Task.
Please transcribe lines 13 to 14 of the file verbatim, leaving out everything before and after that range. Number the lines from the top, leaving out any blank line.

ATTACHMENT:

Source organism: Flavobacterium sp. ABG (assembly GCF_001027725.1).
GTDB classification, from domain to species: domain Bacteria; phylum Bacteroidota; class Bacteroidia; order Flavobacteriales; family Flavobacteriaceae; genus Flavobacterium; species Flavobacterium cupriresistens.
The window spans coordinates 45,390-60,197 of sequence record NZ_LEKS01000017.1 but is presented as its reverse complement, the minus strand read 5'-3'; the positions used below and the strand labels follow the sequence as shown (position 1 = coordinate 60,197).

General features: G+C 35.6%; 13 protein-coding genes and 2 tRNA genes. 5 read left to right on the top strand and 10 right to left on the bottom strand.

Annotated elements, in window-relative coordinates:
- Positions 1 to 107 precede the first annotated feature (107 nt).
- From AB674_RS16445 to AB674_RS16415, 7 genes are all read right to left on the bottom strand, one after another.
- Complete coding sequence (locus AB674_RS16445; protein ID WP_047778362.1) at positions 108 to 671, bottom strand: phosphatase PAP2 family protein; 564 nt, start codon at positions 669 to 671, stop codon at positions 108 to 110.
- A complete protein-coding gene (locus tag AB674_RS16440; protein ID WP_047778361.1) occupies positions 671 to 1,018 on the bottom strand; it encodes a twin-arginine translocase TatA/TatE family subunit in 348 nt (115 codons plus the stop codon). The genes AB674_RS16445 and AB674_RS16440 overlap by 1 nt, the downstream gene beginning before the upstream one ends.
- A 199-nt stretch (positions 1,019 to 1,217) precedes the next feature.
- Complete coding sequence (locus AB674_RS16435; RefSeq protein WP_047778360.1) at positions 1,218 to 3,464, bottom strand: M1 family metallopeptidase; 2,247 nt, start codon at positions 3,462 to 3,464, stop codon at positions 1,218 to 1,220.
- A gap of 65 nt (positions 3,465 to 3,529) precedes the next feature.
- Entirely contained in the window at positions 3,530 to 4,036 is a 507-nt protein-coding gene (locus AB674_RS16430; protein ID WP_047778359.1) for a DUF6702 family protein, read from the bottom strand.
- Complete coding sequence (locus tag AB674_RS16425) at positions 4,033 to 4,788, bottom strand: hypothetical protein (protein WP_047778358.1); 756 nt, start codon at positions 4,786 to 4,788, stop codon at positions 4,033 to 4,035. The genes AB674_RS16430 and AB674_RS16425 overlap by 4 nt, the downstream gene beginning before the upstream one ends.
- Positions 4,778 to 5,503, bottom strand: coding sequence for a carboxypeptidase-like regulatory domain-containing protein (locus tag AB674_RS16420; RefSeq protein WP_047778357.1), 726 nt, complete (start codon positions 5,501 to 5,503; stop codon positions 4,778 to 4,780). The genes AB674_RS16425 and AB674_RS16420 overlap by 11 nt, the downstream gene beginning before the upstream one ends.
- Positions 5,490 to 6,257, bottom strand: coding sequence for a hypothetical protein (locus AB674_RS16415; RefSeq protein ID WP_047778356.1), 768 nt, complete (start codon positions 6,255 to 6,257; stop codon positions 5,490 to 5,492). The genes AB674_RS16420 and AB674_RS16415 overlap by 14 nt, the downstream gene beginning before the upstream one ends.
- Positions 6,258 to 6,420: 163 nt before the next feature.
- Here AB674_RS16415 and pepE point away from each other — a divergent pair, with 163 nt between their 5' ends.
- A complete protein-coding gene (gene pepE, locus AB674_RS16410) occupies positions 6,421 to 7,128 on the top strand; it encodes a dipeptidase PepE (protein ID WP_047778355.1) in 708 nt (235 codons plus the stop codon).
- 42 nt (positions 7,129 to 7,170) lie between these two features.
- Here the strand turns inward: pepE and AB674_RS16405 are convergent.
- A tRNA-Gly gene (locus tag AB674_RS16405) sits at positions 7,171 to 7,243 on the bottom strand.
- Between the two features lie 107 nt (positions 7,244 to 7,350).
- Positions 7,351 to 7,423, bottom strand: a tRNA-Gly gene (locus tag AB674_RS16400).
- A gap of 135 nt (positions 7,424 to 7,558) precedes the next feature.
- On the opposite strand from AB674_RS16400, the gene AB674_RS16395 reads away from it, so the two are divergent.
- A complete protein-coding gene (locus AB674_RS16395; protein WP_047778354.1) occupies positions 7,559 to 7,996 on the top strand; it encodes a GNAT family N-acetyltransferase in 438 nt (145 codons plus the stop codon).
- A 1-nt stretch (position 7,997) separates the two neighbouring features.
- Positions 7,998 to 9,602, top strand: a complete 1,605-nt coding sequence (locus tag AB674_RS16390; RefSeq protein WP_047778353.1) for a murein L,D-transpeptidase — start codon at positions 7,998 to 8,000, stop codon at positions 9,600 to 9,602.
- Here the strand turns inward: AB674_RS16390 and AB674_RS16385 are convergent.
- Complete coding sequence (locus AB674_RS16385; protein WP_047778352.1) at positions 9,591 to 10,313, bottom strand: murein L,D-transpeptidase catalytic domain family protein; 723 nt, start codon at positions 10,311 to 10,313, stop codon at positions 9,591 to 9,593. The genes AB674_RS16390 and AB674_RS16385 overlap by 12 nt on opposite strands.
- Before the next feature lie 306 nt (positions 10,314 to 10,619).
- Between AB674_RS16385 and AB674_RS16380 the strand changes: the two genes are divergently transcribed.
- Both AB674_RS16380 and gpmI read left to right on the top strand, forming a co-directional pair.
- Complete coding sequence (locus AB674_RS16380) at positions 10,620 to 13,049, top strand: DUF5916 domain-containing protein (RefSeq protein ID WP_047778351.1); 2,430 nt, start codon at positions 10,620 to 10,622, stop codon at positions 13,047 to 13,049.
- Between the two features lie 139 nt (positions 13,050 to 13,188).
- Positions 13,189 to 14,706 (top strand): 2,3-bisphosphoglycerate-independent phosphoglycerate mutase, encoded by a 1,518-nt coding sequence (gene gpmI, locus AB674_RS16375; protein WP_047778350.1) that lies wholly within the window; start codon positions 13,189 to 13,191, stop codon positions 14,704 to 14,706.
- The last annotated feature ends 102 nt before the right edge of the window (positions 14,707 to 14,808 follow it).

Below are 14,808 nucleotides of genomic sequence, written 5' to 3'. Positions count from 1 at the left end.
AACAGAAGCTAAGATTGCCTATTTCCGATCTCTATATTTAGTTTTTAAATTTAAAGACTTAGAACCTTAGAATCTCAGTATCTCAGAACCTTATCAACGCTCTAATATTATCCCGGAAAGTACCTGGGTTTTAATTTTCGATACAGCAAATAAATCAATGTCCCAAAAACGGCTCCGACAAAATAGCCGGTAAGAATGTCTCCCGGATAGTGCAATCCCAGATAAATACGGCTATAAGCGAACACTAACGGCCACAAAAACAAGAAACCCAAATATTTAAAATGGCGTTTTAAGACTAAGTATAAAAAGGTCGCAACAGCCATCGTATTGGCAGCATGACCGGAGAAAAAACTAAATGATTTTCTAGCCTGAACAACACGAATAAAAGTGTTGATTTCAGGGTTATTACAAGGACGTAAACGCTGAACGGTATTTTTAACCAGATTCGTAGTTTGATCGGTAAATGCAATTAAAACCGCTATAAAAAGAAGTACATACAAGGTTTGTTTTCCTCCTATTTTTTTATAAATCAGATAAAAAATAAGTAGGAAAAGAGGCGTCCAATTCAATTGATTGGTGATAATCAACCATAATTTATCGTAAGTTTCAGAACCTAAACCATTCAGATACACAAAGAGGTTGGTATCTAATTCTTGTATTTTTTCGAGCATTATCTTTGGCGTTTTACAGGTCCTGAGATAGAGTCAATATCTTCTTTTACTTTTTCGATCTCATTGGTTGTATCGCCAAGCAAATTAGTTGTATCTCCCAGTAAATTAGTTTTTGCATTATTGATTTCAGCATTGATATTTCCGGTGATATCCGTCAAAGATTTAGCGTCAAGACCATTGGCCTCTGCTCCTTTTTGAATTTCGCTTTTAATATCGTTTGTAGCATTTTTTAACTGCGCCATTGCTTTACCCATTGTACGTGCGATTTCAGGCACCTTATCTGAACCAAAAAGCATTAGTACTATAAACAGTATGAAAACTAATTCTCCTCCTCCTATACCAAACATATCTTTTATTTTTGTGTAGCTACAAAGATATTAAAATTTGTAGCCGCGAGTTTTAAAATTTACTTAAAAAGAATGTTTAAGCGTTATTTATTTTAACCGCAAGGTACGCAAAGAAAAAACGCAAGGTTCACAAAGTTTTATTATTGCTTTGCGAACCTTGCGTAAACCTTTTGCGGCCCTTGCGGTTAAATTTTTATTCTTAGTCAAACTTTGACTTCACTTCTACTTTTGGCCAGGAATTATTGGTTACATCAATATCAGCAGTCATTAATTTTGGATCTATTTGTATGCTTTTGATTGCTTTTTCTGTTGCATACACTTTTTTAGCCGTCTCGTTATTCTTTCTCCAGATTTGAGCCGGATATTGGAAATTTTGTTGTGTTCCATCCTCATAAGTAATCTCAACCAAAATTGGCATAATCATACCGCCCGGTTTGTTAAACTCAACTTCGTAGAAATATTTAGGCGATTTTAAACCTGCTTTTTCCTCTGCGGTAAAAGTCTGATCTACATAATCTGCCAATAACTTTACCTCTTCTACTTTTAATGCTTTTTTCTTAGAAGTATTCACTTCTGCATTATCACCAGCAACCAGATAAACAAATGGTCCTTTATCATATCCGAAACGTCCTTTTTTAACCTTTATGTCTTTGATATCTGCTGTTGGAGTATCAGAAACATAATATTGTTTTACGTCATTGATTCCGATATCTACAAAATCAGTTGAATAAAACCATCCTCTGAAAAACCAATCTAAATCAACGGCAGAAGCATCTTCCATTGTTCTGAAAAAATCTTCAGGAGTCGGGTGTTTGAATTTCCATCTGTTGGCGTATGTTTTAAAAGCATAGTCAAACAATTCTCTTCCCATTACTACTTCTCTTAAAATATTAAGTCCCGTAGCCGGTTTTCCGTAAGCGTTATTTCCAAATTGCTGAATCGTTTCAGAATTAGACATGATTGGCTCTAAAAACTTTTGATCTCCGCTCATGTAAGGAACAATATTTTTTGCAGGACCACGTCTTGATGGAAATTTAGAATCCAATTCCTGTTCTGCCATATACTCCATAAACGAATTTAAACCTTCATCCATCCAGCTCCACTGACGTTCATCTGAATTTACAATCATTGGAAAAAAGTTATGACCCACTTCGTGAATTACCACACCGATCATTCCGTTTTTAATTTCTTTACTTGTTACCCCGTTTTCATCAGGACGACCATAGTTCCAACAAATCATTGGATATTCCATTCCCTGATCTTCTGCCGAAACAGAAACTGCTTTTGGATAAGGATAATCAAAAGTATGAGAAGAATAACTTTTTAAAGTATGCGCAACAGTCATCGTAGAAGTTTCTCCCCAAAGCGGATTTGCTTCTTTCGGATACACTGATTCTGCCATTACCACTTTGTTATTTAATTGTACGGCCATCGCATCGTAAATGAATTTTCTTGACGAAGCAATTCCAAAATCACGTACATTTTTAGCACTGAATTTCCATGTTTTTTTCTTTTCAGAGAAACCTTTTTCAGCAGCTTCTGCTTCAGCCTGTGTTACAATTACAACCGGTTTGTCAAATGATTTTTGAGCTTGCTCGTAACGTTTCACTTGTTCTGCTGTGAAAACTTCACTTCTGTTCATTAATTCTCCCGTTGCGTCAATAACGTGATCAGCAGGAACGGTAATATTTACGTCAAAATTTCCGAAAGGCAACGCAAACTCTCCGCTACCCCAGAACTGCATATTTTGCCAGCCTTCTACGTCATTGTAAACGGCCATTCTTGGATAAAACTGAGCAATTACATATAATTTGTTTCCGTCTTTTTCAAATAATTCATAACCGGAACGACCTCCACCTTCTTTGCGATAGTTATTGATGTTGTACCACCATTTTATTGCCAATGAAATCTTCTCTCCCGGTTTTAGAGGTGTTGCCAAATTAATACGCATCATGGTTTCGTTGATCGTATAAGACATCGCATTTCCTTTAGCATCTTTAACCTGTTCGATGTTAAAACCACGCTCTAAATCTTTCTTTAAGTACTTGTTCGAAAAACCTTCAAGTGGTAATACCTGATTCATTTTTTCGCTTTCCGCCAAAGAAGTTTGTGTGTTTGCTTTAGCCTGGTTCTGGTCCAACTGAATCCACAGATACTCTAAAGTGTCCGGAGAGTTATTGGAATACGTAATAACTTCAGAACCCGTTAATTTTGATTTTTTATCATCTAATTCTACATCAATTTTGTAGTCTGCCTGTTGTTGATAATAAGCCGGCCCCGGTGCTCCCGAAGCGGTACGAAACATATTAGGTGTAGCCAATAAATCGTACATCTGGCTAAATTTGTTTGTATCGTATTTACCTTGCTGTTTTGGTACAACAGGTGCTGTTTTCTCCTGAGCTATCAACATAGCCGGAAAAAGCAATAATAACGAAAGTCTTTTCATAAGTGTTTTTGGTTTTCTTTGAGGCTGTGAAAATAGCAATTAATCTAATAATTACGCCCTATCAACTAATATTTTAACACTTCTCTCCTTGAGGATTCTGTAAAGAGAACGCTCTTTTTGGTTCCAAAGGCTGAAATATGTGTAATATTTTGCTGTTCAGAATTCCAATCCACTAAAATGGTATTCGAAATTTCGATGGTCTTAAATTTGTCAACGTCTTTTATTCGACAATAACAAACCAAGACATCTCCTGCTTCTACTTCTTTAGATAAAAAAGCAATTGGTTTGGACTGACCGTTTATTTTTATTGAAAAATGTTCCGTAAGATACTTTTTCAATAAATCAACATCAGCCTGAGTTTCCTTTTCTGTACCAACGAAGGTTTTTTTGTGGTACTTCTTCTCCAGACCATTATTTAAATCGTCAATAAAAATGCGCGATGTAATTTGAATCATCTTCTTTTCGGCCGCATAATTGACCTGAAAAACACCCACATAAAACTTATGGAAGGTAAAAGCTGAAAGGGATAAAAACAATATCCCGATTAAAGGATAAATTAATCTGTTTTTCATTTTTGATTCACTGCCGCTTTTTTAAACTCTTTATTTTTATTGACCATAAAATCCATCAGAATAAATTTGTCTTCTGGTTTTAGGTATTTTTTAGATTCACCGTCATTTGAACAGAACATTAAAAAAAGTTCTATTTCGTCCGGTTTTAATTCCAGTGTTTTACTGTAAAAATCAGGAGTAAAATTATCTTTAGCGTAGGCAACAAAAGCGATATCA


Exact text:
- Entirely contained in the window at positions 3,530 to 4,036 is a 507-nt protein-coding gene (locus AB674_RS16430; protein ID WP_047778359.1) for a DUF6702 family protein, read from the bottom strand.
- Complete coding sequence (locus tag AB674_RS16425) at positions 4,033 to 4,788, bottom strand: hypothetical protein (protein WP_047778358.1); 756 nt, start codon at positions 4,786 to 4,788, stop codon at positions 4,033 to 4,035. The genes AB674_RS16430 and AB674_RS16425 overlap by 4 nt, the downstream gene beginning before the upstream one ends.